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Louisville Metro Police Department - Louisville, Kentucky

Louisville reaches 100 homicides after man found shot in vacant home in Shelby Park

Courier~Journal - Louisville, Kentucky
Thomas Novelly - Courier~Journal
Louisville reaches 100 homicides after man found shot in vacant home in Shelby Park

Louisville reached 100 criminal homicides Tuesday after a man was found shot in a vacant home in Shelby Park.

Officers were called to the 700 block of Camp Street around 4 p.m. Tuesday with reports of a man down inside a residence, according to a news release from Louisville Metro Police spokeswoman Alicia Smiley.

As of Wednesday morning, Louisville Metro Police Department has investigated 100 criminal homicides, according to a Courier Journal count.

Two additional homicides have been investigated by Shively Police, while Jeffersontown and St. Matthews police departments have each investigated a homicide - bringing the county-wide total to 104.

This is only the second time in Louisville Metro Police's nearly 15-year history that homicides have reached triple digits. Last year, there were 117 homicides in Louisville Metro. The previous peak was 80 in 2015.

Before that, the last time Louisville saw more than 100 homicides was in 1976, more than 30 years ago.

Homicides have been seen in all parts of Louisville this year, ranging from Shawnee and Portland to Waterfront Park and Cherokee Triangle. Homicide victims have ranged in age, from 3 months to 61 years old.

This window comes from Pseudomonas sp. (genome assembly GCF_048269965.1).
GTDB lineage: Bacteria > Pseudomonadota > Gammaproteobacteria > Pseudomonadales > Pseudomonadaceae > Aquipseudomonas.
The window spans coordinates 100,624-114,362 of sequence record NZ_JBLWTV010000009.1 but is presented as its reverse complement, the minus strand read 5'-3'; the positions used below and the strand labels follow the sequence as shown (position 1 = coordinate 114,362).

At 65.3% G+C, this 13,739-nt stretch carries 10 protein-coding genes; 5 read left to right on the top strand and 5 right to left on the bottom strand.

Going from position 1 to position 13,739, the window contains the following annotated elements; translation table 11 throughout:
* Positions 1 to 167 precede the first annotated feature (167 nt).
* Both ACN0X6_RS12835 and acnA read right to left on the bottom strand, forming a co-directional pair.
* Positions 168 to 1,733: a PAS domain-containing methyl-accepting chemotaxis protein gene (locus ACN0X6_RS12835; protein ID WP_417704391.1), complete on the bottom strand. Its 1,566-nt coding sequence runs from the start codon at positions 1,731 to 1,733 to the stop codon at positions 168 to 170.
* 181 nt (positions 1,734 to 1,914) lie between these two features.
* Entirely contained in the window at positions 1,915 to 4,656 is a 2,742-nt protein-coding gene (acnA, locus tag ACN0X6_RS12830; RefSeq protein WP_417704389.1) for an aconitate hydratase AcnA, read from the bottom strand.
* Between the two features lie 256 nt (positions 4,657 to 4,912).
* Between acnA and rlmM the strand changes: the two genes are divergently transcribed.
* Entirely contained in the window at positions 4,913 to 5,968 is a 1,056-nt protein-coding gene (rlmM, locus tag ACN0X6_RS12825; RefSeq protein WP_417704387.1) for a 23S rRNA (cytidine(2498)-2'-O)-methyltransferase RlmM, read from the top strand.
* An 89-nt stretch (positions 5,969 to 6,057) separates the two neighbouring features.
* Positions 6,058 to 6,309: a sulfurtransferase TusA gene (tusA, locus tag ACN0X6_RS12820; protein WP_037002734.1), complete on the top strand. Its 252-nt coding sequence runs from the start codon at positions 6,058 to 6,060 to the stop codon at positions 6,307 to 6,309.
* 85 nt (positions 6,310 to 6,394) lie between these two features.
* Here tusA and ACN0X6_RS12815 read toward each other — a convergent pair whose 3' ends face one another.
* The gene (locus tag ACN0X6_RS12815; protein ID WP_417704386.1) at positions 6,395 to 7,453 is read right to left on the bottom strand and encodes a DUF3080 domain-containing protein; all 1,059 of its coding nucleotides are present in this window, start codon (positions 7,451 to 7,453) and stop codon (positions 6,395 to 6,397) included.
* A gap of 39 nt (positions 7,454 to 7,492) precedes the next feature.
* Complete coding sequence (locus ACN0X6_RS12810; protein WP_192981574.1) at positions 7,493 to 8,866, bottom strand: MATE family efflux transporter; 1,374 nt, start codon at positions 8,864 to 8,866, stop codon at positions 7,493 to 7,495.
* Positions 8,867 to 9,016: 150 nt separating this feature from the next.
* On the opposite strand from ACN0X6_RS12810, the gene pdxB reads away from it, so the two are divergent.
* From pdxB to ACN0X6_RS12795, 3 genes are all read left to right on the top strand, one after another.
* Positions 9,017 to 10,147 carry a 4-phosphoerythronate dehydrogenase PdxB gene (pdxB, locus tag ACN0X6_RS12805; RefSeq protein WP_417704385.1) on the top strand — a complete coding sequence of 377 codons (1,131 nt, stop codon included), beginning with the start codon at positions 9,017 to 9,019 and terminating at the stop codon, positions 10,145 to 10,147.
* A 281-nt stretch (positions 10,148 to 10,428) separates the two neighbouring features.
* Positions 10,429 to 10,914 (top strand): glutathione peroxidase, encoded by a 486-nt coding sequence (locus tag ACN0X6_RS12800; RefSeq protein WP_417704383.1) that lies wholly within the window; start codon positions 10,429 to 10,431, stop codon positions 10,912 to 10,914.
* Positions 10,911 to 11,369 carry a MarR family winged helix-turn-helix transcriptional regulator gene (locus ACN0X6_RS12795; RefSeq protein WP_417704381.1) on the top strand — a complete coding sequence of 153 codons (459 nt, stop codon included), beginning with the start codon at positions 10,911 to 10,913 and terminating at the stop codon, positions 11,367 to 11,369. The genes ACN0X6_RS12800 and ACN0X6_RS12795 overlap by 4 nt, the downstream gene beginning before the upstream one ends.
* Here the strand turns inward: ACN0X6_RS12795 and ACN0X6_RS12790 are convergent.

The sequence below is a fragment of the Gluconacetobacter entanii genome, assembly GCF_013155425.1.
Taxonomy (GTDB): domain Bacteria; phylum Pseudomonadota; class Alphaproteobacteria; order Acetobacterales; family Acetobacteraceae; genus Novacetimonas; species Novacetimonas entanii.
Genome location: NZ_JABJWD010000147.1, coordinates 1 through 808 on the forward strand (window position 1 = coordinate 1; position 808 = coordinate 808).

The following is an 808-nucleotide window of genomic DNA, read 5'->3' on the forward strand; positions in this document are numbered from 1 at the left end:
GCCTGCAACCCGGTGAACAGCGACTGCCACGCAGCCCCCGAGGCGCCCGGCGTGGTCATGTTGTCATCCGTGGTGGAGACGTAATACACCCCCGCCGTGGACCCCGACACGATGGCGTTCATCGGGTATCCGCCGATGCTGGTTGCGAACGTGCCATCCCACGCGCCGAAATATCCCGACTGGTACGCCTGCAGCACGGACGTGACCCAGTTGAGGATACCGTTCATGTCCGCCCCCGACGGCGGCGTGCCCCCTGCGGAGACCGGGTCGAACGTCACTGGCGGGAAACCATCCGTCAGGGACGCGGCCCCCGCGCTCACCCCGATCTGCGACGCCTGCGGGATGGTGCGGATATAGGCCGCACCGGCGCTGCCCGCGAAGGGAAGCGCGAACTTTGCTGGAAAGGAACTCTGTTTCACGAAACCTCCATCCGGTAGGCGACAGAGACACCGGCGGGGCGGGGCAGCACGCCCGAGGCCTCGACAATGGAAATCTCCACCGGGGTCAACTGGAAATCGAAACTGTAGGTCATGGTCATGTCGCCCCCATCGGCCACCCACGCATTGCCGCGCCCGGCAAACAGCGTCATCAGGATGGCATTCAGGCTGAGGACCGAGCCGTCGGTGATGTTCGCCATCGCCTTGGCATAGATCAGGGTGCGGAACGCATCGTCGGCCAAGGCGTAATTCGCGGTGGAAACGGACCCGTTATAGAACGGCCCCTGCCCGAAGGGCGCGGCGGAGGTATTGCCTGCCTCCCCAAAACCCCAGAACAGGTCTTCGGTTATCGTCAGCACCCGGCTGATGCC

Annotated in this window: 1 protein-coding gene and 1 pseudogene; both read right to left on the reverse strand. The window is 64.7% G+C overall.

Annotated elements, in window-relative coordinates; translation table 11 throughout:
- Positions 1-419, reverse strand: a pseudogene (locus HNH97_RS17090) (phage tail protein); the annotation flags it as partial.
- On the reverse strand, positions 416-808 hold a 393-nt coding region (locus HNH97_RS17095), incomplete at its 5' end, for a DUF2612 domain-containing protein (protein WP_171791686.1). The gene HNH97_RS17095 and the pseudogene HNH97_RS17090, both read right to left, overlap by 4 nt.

But the city is not on pace to surpass last year's mark as the bloodiest year on record.

Homicides have dipped in the past few months and fallen behind last year's pace, despite initial indications the city was in for another horrific, record-setting year.

During a press conference this summer with Louisville Police Chief Steve Conrad, Mayor Greg Fischer said that opioids were at the center of the rising homicide numbers.

"When we look at all these crime numbers we have to keep in mind that opioids, especially as it relates to homicides, we feel like are at the root of a lot of these issues," Fischer said.

Fischer said while homicides have risen, violent crime is decreasing.

Property crime has dropped by 11 percent and violent crime by about 4 percent in some neighborhoods, including downtown Louisville. Conrad said shootings are down by about 18 percent this year.

Outside of homicide, Louisville is "headed in the right direction for every category of crime," Fischer said this summer.

But those who have lost loved ones to violent crime in 2017 find it hard to be optimistic about the state of violence in Louisville.

Misty Tweedy's son Jericho Moore was found shot in an alleyway in the Parkland neighborhood in June.

"Every time I look at the news and see another person dead, I cry," Tweedy told Courier Journal in September. "I haven't found peace with my son's death, and I know there isn't peace in this city either. Put the guns down. You can't wake up from this nightmare."